“It feels bad. It does,” Hall said. “It’s extremely frustrating, because we either have a dead person or a severely injured person who’s the end result. Sometimes I’ve talked to family members and they’re crying, and I’m crying, and I want to do more, but I physically cannot. It’s such a bad feeling knowing there’s somebody out there who would run over somebody and just leave.”
The cause of the problem is anybody’s guess — but Houston’s cycling community, at least, can easily point to the city’s failure to maintain its biking infrastructure. Thanks to only sporadic updates over the past 25 years, cyclists have few safe ways of commuting on bike, and drivers perceive cyclists as “in the way” often because bike lanes are either too narrow or nonexistent.
While some people may be understandably upset as swarms of Critical Mass cyclists take over the road once a month when drivers are trying to get home from a long day at work, individual cyclists can still tell you about all the times they’ve been cursed at or honked at or nearly run off the road simply for riding a bicycle on the street, where they are required by law to ride. Each of them, in fact, likely has a catalog of horror stories about close calls with cars as thick as a collection of platinum Beatles records. Exhibit A: The CEO of Houston B-Cycle, Carter Stern, has been hit by a car on Houston streets a dozen times.
He is lucky only in the sense that none of the cases have resulted in serious injuries, and all the drivers stayed at the scene. “Most only stayed so they could yell at me. Their usual line is, ‘What are you doing in the road?!’” Stern said.
It’s why Stern is a major proponent of the Houston Bike Plan. Of the 1,700 miles of bikeways the plan calls for, planners are seeking to ensure that the majority of them are “high-comfort” lanes, meaning they are designed safely, are well-separated from traffic or are “protected lanes,” like the one on Lamar Street that has an actual barrier dividing the bikes from lanes of car traffic. By comparison, of Houston’s existing roughly 500 miles of bikeways, only half are “high-comfort” — and only 39 miles of high-comfort lanes are on actual streets as opposed to trails along the bayous.
The problem with the city’s only protected lane on Lamar is that it basically leads nowhere and connects to nothing, a huge complaint of cyclists. The bike plan is poised to fix that problem too, seeking to connect trails and on-street lanes all across the city so that cyclists can safely get from point A to point B.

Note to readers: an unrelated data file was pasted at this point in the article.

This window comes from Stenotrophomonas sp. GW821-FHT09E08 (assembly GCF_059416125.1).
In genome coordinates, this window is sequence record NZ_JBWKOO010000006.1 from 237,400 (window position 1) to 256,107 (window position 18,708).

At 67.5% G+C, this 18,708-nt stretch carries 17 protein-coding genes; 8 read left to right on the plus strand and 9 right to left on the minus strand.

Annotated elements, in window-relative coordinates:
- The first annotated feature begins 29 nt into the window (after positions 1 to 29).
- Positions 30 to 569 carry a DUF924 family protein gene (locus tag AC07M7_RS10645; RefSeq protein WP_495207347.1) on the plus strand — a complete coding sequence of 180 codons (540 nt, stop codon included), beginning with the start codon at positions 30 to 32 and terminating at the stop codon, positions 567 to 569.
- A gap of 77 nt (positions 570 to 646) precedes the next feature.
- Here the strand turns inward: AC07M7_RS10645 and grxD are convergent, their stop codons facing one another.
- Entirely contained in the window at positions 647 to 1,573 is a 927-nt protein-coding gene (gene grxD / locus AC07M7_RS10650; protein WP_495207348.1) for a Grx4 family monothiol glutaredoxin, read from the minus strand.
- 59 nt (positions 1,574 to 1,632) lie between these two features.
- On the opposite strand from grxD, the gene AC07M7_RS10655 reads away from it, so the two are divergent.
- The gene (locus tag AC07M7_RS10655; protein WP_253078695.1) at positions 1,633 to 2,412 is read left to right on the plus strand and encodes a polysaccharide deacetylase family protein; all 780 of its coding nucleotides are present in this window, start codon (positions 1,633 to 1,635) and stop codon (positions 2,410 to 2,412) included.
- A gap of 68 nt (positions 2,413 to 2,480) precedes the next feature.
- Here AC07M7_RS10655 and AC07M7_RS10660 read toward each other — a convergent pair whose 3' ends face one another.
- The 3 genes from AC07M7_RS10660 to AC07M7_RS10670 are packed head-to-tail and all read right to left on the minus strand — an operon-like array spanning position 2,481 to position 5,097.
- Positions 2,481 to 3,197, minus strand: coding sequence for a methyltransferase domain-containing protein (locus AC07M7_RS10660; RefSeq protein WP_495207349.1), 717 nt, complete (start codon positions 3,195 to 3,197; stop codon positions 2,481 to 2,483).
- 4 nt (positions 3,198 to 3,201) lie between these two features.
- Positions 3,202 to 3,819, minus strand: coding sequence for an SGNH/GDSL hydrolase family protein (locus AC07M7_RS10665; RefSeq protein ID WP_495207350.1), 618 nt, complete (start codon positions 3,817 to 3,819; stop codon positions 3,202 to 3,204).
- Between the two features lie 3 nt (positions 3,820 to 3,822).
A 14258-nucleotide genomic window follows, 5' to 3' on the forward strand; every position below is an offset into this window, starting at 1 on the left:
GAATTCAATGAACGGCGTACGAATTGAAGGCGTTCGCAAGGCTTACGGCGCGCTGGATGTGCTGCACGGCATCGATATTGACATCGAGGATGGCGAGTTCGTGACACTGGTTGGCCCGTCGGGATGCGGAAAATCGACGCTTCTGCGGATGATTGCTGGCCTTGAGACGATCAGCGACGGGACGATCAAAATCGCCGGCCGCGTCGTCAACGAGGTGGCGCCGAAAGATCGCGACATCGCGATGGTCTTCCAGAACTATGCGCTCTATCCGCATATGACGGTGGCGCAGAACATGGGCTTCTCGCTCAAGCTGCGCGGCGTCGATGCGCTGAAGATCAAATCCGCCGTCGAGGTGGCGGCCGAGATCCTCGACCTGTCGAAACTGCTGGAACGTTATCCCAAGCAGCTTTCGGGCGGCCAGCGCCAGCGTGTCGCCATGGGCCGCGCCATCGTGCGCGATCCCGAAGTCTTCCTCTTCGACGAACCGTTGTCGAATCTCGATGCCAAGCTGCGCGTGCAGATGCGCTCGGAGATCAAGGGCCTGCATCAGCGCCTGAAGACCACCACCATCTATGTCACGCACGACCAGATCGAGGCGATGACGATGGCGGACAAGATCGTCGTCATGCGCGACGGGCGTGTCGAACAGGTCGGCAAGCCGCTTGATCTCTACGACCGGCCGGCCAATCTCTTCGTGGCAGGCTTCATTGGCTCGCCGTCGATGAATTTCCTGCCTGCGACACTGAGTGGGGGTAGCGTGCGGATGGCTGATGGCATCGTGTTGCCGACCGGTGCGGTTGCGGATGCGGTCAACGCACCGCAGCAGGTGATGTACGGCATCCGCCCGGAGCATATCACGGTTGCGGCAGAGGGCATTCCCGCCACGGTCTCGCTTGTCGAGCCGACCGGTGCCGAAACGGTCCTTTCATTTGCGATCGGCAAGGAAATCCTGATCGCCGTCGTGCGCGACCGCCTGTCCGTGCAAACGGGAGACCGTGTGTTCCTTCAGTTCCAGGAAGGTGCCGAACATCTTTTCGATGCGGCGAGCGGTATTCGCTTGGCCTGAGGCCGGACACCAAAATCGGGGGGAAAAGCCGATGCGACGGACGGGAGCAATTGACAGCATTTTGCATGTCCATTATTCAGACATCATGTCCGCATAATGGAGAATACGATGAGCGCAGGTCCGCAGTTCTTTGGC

“Right now, there is not much bike infrastructure on Houston streets, period,” said Mary Blitzer, BikeHouston’s advocacy director. “Some of our infrastructure includes routes which are currently identified as ‘bike routes,’ yet it’s not a place where most people on a bike would feel safe riding. Absolutely nothing has been done to make it safe except calling it a ‘route.’…The bike plan is changing that.”
Though completed, the plan has not been officially approved by City Council, but council member David Robinson says the council and Mayor Sylvester Turner are highly supportive of it, and he expects it to be on the books this fall.
One problem, however, is the lack of funding. While the city’s ReBuild Houston projects may take care of much of the new infrastructure in the short term — BikeHouston expects 700 miles to be completed in the next seven to ten years — seeing the entire plan materialize on the streets of Houston may depend on voter-approved bonds.
Meaning the success of the Houston BikePlan may depend on the support of drivers.
Blitzer said a large part of BikeHouston’s goal has been to persuade drivers that they want this too, that if they are annoyed that cyclists are “in the way,” then this is the answer.
“We’re trying to unite everyone who’s riding now, who wants to ride a bike in the future — or maybe never wants to ride a bike but wishes there wasn’t a bicyclist in front of them on a busy street, and that that person had a safer place to ride,” Blitzer told us. “Most of the time, people who are riding in unsafe conditions are doing so because they have no other way to get to where they need to go.”
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Still, whether the bike plan is successful may not matter to people like Kyle Zumoff, who says that even if he returns to Houston, he will never get on his bike here again.
He isn’t sure he will ever be able to anywhere, in fact, still unable to get over how quickly, without any notice, a leisurely ride on a clear evening turned into a brush with death. He is still in a wheelchair, anyway: Doctors told him that learning to walk again may take a year — though Zumoff, always up for a challenge, has given himself six months.
As for Wendy Rosenfeld, she says she and her husband had been planning a big bike trip through Europe, perhaps wine country — but it’s one she won’t ever be taking. Her three kids might start riding again one day, though, she said. Recently, her daughter, who loved to go on rides with her dad, had even asked some of Rosenfeld’s old friends if they could take her on a ride with them — her own way of keeping her dad close.
It’s been months, though, and Wendy said the ride still hasn’t happened — which is fine with her. Save for a couple of rides her daughter has taken around the block, the 11 bikes in their garage have remained mostly untouched.